Here in the UK we already have 0nm fab. The chips we make are so tiny, nobody has seen them.
Japan's Rapidus broke ground on its IIM-1 plant in Hokkaido on Friday, kicking off a flurry of hiring as the foundry upstart races to bring its 2nm wafer fab online by 2025. During the ceremony, the company revealed they have already hired more than 200 people to bring the facility online on schedule, according to a Bloomberg …
... defect rate is equally important.
Today, chips are made of so many layers that require several operations: deposition, lithography, etching, doping, adding metal films, etc...
The total process therefore involves many steps of adding, modifying, heating, cleaning or subtracting layers in tiny layers during weeks.
There are many techniques involved, and to achieve your goal, you have to master all of them.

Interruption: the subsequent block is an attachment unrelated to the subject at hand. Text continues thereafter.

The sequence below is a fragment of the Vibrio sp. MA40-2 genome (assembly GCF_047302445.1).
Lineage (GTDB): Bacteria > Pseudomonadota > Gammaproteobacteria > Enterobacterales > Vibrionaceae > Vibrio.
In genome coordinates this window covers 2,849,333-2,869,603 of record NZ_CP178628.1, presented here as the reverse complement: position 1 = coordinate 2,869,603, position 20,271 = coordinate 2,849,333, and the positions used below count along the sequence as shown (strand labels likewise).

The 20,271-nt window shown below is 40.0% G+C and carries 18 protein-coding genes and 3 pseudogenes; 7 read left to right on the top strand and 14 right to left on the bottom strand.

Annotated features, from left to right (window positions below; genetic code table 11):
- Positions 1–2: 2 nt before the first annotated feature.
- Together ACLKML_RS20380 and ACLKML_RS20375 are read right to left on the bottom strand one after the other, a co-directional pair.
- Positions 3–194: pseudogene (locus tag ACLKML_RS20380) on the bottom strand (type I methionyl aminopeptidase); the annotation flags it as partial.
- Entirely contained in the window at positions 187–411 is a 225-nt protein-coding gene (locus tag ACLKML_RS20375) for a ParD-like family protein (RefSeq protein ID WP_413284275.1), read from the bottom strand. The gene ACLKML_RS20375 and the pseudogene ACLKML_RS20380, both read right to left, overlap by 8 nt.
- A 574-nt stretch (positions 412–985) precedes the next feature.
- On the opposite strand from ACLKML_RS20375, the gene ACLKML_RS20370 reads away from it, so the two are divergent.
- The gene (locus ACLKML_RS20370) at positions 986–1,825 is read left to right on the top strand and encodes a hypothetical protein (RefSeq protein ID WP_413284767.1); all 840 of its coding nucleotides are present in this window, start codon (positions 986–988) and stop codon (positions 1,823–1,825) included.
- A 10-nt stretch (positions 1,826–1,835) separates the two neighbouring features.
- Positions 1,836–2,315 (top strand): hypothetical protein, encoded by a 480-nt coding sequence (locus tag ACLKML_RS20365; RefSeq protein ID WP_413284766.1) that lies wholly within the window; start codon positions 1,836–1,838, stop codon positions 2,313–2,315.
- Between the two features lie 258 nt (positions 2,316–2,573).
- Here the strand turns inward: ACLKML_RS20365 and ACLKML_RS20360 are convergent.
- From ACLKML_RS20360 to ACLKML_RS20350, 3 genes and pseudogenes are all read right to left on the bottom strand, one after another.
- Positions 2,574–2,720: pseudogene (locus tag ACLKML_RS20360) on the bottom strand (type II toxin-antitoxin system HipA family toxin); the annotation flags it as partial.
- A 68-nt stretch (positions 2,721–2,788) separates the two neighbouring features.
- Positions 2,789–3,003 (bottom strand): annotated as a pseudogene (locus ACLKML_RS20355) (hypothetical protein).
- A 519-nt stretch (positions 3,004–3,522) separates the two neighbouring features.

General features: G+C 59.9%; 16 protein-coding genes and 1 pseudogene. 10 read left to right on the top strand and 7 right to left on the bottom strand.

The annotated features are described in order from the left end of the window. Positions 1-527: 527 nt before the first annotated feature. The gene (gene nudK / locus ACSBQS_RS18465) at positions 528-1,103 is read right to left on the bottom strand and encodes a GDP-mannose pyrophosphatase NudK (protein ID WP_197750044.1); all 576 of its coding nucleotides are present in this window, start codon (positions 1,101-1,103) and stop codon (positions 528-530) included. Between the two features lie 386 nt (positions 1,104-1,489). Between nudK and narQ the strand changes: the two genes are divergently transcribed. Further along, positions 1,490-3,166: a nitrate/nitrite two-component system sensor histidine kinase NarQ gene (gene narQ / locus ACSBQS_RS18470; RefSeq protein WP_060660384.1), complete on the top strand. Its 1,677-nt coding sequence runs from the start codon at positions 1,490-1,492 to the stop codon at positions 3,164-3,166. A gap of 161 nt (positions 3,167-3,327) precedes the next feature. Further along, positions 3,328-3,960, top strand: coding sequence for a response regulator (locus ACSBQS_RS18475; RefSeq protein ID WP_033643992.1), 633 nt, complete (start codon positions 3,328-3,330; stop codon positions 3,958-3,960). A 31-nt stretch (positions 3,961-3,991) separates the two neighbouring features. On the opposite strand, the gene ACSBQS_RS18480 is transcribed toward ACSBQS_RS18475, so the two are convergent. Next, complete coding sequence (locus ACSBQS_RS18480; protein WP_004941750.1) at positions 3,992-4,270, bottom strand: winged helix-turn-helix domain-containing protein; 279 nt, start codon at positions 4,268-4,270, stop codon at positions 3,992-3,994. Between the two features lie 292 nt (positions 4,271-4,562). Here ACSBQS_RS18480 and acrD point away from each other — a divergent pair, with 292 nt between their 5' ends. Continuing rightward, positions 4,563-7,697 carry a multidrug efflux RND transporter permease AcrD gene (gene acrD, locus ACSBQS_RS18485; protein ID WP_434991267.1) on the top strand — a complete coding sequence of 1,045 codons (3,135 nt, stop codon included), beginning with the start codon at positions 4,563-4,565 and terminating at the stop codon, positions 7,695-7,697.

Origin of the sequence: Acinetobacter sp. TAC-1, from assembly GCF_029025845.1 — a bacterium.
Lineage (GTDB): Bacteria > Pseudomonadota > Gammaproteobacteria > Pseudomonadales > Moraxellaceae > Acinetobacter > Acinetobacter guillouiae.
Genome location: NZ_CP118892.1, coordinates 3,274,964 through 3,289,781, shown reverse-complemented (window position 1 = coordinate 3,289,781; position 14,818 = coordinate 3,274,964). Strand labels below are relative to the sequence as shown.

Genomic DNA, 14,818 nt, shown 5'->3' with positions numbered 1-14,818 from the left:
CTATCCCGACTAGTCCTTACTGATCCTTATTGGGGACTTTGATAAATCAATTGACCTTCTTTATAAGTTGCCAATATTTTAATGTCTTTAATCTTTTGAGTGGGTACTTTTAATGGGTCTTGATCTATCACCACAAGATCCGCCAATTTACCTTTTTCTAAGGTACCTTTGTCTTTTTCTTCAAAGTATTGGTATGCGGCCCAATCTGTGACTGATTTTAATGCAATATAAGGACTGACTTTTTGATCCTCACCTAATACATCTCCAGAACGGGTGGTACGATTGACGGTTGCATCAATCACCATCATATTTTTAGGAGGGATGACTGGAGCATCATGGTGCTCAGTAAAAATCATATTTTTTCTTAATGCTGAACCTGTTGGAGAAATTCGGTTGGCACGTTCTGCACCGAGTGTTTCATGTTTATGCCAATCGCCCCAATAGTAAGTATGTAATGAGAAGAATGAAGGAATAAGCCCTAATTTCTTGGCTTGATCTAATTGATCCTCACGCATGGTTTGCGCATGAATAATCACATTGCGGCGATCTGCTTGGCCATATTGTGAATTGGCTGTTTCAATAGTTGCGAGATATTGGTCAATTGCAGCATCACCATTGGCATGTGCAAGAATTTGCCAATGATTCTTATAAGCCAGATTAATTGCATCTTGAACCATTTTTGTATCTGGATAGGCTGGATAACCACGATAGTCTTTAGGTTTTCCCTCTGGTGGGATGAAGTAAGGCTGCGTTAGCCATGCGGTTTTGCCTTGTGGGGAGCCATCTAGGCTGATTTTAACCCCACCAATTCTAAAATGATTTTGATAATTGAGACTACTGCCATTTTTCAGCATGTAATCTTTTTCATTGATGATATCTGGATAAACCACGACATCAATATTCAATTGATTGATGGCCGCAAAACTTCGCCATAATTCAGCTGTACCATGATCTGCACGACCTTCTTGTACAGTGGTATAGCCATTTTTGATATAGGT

Some layers are deposited atom by atom (atomic layer deposition). Challenging...
The success rate of the whole chain is the multiplication of all successive success rates.
If each operation introduces 1% defect (success rate is 0.99), then after 500 operations, your overall success rate is less than 1%.
Which makes market worthy chips at the end of the chain very expensive.
So it's all about rigorous quality.
But that's not all. Because, whilst you were working on quality, so was the competition.
So it's more about how fast, compared to the competition, you reach an acceptable yield.
All in all, this is a race with very mature players.
Japan already has a number of market leaders in the industry (Tokyo Electron, etc), but still, this is a very ambitious goal.
How realistic and attainable, we shall see.
But if they fail, they won't be the first one and can always try again with more knowledge and experience.